Study shows urban butterflies are declining quicker than their countryside counterparts

The number of butterflies in towns and cities are declining more dramatically than their countryside counterparts, a study has revealed.

The study by Butterfly Conservation, the University of Kent and the Centre for Ecology and Hydrology (CEH) found that 25 out of 28 butterfly species had declined more in towns than the countryside between 1995 and 2014.

Overall, the abundance of urban butterflies fell 69% over the 20 years, compared with a 45% decline in rural areas.

For some species the difference was even more marked, with urban-living small copper numbers down by 75% compared with 23% in rural areas, while the small heath butterfly saw numbers tumble 78% in towns and 17% in the countryside.

The number of butterflies in towns and cities are declining more dramatically than their countryside counterparts, a study has revealed.
Urban butterflies are declining more quickly than their countryside cousins (Pictures: PA)

Changes to gardens, increased pollution, development and loss of habitats such as wildlife-friendly brownfield sites are among the causes of the the steeper declines in urban areas, the research in the journal Ecological Indicators said.

Climate change is also harming some species, like the ones that struggle in warmer winters, and the problems are made worse in cities which generally have slightly higher temperatures.

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Lead researcher Dr Emily Dennis, from Butterfly Conservation and the University of Kent, said: “We used sophisticated statistical techniques to reveal that practically all butterfly species that we assessed were found to be struggling in urban areas, mostly likely due to the combined effects of habitat loss, climate changes and the intensification of land use.”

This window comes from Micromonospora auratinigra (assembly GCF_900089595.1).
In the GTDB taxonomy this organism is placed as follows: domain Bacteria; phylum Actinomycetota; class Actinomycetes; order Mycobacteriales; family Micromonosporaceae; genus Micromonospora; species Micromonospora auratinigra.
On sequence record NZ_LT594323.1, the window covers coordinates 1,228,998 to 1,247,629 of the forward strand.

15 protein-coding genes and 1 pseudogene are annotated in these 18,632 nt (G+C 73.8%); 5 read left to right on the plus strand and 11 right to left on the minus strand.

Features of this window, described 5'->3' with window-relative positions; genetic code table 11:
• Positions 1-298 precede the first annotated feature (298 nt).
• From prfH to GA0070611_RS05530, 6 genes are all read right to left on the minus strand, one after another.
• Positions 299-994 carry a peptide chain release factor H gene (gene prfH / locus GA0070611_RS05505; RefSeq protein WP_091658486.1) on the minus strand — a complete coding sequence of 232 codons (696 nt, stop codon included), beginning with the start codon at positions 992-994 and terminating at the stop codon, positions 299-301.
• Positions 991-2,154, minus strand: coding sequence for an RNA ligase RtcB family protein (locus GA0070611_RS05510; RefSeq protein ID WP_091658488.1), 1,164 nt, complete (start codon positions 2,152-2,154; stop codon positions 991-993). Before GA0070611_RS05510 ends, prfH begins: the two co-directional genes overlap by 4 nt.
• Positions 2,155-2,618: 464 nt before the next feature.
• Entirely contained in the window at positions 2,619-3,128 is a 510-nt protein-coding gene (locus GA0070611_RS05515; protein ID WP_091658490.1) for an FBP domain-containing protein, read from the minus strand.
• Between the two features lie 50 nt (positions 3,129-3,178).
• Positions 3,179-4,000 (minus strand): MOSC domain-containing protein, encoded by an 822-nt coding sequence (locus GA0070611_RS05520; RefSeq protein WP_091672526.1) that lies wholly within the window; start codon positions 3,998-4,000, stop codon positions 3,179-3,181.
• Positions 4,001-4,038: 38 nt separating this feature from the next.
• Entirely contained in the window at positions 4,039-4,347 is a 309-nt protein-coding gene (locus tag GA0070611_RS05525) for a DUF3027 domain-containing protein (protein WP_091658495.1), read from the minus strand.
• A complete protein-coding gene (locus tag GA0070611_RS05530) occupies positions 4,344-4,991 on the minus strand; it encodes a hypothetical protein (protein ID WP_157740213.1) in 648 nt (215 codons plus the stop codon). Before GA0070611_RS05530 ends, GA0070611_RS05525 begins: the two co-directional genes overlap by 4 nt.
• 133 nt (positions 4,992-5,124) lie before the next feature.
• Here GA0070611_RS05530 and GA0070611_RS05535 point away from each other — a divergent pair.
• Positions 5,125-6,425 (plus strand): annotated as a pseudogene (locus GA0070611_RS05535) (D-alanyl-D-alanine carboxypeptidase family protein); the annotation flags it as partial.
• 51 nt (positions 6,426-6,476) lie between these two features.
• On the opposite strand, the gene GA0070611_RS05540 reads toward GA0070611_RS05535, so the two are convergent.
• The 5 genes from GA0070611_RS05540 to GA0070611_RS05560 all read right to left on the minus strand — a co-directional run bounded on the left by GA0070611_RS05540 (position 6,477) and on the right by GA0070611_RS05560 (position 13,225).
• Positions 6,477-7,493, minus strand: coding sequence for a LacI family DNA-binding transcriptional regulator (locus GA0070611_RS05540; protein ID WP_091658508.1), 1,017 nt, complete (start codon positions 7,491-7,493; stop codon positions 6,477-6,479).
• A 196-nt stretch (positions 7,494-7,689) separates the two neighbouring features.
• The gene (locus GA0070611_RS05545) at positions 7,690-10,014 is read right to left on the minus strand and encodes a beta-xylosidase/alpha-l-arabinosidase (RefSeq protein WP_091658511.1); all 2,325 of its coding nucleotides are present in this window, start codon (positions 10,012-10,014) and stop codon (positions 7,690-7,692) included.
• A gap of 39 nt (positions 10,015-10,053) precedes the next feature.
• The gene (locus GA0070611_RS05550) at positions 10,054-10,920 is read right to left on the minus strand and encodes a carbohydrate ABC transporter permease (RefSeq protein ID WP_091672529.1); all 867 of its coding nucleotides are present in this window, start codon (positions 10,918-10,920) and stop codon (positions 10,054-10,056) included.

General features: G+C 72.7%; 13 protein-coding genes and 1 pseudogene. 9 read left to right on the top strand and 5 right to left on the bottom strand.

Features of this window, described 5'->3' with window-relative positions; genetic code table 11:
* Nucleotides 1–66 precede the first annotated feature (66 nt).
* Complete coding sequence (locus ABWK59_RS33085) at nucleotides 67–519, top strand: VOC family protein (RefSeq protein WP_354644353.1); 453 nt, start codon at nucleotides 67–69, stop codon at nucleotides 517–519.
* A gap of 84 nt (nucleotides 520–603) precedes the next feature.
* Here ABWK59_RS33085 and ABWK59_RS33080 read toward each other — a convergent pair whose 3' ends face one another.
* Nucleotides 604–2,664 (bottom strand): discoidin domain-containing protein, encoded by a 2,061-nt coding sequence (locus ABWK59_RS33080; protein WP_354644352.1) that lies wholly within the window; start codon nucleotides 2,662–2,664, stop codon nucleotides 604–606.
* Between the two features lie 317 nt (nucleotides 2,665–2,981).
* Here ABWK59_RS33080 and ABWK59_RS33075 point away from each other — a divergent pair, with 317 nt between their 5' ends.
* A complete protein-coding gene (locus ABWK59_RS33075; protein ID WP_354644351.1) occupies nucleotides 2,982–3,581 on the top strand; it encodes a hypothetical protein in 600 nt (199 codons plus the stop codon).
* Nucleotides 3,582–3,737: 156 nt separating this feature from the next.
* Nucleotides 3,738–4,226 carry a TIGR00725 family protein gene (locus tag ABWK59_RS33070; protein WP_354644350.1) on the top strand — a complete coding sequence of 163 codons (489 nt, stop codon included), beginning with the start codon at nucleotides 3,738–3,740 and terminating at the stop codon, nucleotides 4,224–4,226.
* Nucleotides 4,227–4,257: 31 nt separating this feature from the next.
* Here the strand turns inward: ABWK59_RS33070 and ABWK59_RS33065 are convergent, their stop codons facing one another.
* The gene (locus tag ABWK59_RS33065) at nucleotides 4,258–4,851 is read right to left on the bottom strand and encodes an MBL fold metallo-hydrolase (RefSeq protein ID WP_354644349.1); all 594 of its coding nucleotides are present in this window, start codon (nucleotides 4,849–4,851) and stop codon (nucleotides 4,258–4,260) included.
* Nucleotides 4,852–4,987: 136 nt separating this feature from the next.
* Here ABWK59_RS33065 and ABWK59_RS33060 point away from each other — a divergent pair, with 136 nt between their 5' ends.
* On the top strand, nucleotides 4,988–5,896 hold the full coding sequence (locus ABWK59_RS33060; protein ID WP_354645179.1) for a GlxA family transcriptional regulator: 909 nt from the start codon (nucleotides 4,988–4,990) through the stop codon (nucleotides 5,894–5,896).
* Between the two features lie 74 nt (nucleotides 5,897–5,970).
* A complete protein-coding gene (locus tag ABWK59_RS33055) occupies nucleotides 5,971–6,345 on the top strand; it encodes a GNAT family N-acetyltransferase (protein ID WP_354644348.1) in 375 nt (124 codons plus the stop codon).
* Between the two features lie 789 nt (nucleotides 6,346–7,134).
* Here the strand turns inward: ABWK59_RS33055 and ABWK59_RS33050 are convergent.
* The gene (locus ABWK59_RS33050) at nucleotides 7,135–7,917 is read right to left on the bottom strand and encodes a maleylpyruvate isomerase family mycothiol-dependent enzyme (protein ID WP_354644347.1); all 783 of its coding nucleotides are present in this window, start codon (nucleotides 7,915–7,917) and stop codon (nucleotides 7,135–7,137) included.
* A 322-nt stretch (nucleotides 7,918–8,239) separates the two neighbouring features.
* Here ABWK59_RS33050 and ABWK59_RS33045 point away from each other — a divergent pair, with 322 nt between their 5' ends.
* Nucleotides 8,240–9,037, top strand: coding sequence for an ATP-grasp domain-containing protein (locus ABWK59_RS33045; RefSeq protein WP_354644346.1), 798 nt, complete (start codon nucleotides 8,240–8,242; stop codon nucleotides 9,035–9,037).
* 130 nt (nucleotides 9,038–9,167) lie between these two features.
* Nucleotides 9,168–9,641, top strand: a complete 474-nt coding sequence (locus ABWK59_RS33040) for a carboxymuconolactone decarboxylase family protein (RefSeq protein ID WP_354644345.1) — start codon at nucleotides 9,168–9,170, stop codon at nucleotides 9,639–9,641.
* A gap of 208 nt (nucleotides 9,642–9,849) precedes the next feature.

The study, which drew on data gathered weekly between April and September each year by thousands of volunteers across the country under the UK Butterfly Monitoring Scheme, also showed butterflies in urban areas were emerging on average two days earlier than their countryside counterparts and flights were slightly longer for the insects in towns and cities.

Butterfly Conservation’s head of monitoring Professor Tom Brereton voiced concerns over factors like back gardens are being sold for development, the use of more harsh landscaping like decking, an increased use in pesticides and farmland at the edge of towns being earmarked for development.

He said: “This study shows that in urban areas, where most people live and experience the natural world, butterflies are in even more trouble than in our intensively farmed countryside.

“We must act now to ensure that we manage the environment to maintain the very things we cherish.”